33 Zika virus genomes sequenced from patient and pooled mosquito samples

33 Zika virus genomes sequenced from patient and pooled mosquito samples collected in Rio de Janeiro, Tegucigalpa, Santo Domingo, and Florida, March-September 2016

The Broad Viral Genomics Group and MIT, together with partners at Oswaldo Cruz Foundation (Fiocruz) in Brazil; National Autonomous University of Honduras, and Florida Gulf Coast University (FGCU), are releasing 33 near-complete Zika virus (ZIKV) genomes sequenced from patient samples and mosquito pools collected in Brazil, Honduras, the Dominican Republic, and Florida between March and September 2016.

We are releasing the assemblies as consensus genomes and are in the process of depositing assemblies and read data, as well as sample metadata (generously shared by partners and including: place and date of collection, age, sex, and date of symptom onset), on NCBI GenBank.

The 33 ZIKV consensus sequences can be downloaded here:
ZIKV_BROAD_2016-10.fasta.txt (342.5 KB; this is a fasta file ending in ‘.txt’ because virological only allows certain file extensions)

Of the 33 samples, 9 are from Rio de Janeiro, Brazil, 7 are from Tegucigalpa, Honduras, 8 are from Santo Domingo, Dominican Republic, and 9 are from Florida, United States. 29 are from Zika-infected patients (10 urine, 7 plasma, 12 serum) and 4 are from ZIKV+ mosquito pools caught in Florida. All 33 genomes have >70% of the Zika genome and 22 have >95% of the Zika genome covered.

The samples were not cultured or passaged prior to sequencing. We experimented with different unbiased library preparation methods, and/or used amplicon-based sequencing, followed by Illumina sequencing on MiSeq and HiSeq platforms at the Broad Institute. Genomes were assembled using the Sabeti lab’s viral-ngs pipeline, which creates a de novo assembly from cleaned reads and performs additional refinement in a reference-assisted scaffolding process.

We assembled 17 Zika genomes after enriching libraries for Zika content by the Sabeti lab’s hybrid capture protocol. 13 have median coverage >25x and 4 have median coverage >250x. The other 16 were sequenced with amplicon-based sequencing using a protocol developed by the ZiBRA project and modified by the Andersen lab. We are still optimizing our pre-sequencing sample protocols, and will document our full process in a future update.

For more information about this project and data release, contact dpark@broadinstitute.org.

Please feel free to download, use, and share this data. Our partners and we are currently in the process of preparing publications describing our wet lab and genome analysis methods, and describing viral evolution and transmission patterns. We will post progress regarding data improvements, publications, and terms of use on this forum. If you intend to use these sequences for publication prior to the release of our papers, please contact us directly. If you are interested in joining our collaboration—or if you have any other questions—please also contact us directly.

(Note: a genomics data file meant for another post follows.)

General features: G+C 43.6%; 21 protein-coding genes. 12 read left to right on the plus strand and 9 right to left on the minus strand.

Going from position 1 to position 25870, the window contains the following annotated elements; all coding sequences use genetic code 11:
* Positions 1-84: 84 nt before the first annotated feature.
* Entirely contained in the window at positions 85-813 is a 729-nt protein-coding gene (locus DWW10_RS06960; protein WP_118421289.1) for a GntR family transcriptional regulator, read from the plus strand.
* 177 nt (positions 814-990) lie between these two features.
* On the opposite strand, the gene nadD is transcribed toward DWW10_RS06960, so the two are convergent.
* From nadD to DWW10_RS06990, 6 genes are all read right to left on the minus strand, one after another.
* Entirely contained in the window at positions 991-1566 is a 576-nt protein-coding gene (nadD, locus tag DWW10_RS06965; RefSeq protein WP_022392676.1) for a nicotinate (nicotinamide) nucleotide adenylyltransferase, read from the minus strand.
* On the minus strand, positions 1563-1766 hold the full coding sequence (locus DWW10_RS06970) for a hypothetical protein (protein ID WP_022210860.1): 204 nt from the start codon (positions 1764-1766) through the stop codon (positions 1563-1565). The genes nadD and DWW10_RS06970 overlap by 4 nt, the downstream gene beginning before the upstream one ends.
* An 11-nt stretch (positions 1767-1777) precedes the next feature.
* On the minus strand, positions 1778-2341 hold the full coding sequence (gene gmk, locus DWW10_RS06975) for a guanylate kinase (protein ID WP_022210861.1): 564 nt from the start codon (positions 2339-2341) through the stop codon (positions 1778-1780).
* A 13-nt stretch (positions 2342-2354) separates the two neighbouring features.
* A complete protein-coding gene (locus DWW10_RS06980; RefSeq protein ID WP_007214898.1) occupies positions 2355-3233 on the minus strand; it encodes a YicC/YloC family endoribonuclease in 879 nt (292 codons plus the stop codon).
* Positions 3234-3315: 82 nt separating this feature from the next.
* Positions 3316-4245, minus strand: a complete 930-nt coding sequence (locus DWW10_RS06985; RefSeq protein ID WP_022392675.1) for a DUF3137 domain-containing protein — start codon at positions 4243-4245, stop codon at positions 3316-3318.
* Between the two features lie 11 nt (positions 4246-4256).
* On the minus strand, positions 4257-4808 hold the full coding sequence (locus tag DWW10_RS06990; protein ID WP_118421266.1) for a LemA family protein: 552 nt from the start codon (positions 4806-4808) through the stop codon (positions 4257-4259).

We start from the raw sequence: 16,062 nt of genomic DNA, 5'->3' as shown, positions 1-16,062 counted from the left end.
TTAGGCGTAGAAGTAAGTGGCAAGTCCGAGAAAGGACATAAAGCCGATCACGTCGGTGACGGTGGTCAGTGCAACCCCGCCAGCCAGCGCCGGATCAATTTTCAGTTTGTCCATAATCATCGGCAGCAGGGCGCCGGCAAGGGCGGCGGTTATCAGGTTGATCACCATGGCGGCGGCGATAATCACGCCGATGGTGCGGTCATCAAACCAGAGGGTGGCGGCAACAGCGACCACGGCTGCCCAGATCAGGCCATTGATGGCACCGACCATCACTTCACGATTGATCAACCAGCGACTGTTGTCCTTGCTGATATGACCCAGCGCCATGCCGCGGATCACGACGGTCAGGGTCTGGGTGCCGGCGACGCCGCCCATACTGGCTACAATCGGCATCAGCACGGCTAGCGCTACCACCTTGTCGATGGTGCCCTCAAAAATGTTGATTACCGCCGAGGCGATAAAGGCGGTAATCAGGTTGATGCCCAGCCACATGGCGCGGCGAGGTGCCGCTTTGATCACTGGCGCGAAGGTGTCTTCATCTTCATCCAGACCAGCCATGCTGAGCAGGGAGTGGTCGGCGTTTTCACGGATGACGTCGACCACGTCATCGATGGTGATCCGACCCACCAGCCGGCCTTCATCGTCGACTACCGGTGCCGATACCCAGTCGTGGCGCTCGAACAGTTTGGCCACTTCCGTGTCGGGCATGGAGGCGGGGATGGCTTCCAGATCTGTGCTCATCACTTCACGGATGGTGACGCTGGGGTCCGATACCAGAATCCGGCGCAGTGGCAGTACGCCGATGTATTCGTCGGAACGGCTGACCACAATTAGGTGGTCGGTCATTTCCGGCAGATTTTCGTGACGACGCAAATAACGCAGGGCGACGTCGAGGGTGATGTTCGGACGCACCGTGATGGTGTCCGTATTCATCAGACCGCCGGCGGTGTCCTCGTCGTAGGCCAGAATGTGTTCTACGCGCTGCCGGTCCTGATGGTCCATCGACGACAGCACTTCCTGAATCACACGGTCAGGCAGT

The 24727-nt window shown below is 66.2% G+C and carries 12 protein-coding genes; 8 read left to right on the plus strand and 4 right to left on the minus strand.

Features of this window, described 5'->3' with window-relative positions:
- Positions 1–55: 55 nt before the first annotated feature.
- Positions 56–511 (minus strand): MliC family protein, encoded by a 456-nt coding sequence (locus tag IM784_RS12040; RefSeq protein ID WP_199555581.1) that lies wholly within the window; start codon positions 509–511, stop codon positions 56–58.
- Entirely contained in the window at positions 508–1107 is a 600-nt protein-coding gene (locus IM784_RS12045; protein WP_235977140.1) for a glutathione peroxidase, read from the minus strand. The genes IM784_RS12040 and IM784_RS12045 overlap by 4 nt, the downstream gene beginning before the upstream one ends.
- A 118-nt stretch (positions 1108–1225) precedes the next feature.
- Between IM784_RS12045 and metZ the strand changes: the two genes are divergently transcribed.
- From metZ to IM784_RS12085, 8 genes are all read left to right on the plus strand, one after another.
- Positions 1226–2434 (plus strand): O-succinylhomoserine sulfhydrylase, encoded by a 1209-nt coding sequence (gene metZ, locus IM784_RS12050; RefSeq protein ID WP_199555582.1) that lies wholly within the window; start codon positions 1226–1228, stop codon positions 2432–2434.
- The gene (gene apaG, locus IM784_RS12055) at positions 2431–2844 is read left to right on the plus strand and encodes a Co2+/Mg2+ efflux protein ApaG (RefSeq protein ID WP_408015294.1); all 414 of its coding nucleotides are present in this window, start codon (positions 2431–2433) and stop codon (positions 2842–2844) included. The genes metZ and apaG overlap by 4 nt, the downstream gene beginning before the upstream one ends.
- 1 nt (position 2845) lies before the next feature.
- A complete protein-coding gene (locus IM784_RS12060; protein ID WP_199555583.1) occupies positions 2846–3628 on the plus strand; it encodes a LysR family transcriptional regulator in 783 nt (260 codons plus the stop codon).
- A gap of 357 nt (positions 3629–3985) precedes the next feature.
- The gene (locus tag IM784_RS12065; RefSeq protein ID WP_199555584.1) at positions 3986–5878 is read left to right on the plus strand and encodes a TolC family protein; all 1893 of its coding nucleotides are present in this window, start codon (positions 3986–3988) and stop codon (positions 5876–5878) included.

The work was and continues to be part of a productive and growing collaboration across nations. Those currently involved include the following investigators and their teams:

Pardis Sabeti, Broad Institute and Harvard University, USA
Irene Bosch and Lee Gehrke, MIT, USA
Thiago Moreno L. Souza, Patrícia T. Bozza, Dr. Gonzalo Belo, and Wim Degrave, Oswaldo Cruz Foundation, Brazil
Fernando Bozza, Oswaldo Cruz Foundation and D’or Institute, Brazil
Fabiano L. Thompson, Federal University of Rio de Janeiro, Brazil
Kristian Andersen, The Scripps Research Institute, USA
Salim Mattar, Universidad de Córdoba, Colombia
Ivette Lorenzana, Universidad Nacional de Honduras, Honduras
Sharon Isern and Scott F. Michael, Florida Gulf Coast University, USA
Daniel Olson and Edwin J. Asturias, Colorado School of Public Health, USA

ZIKV_BROAD_2016-10_ML-TREE.pdf (332.7 KB)

Cool! So, for the Florida sequences, are these from the same cases as those reported by Andersen et al. (i.e., the link Nathan posted yesterday)? Or unique cases?

The Florida genomes are from the same samples as ones reported by the Andersen lab. The sequences are slightly different. To prevent confusion, here is a mapping between the sample IDs we use (Broad ID) and ones used by the Andersen lab (Scripps ID):

Broad ID    Scripps ID
USA_2016_FL-010_URI    ZF10
USA_2016_FL-030_URI    ZF30
USA_2016_FL-032_URI    ZF32
USA_2016_FL-038_URI    ZF38
USA_2016_FL-039_URI    ZF39
USA_2016_FL-01_MOS    ZM1
USA_2016_FL-02_MOS    ZM2
USA_2016_FL-03_MOS    ZM3
USA_2016_FL-04_MOS    ZM4

Thanks so much for making these available. In collaboration with @richard.neher, I’ve been maintaining updated Zika sequences on nextstrain.org/zika/. I’ve added these genomes. You can see the Broad data by selecting “Broad Viral Genomics Group” under “Consortium”.

Some interesting clustering here with Honduras and DR samples.

For the moment, I’ve set dates as 2016-XX-XX, so that we estimate date of sampling in 2016 via molecular clock in TreeTime. Would it be possible to get collection dates for these sequences? It would definitely improve the time tree analysis.

Also, please let me know if you’d like any attribution changed on the website.

Small note that should have mentioned: I’ve left out all the Broad USA samples from the nextstrain tree as all these samples already existed in the tree via Scripps as noted above: How close are we to the 'phylodynamic threshold'? A simulation study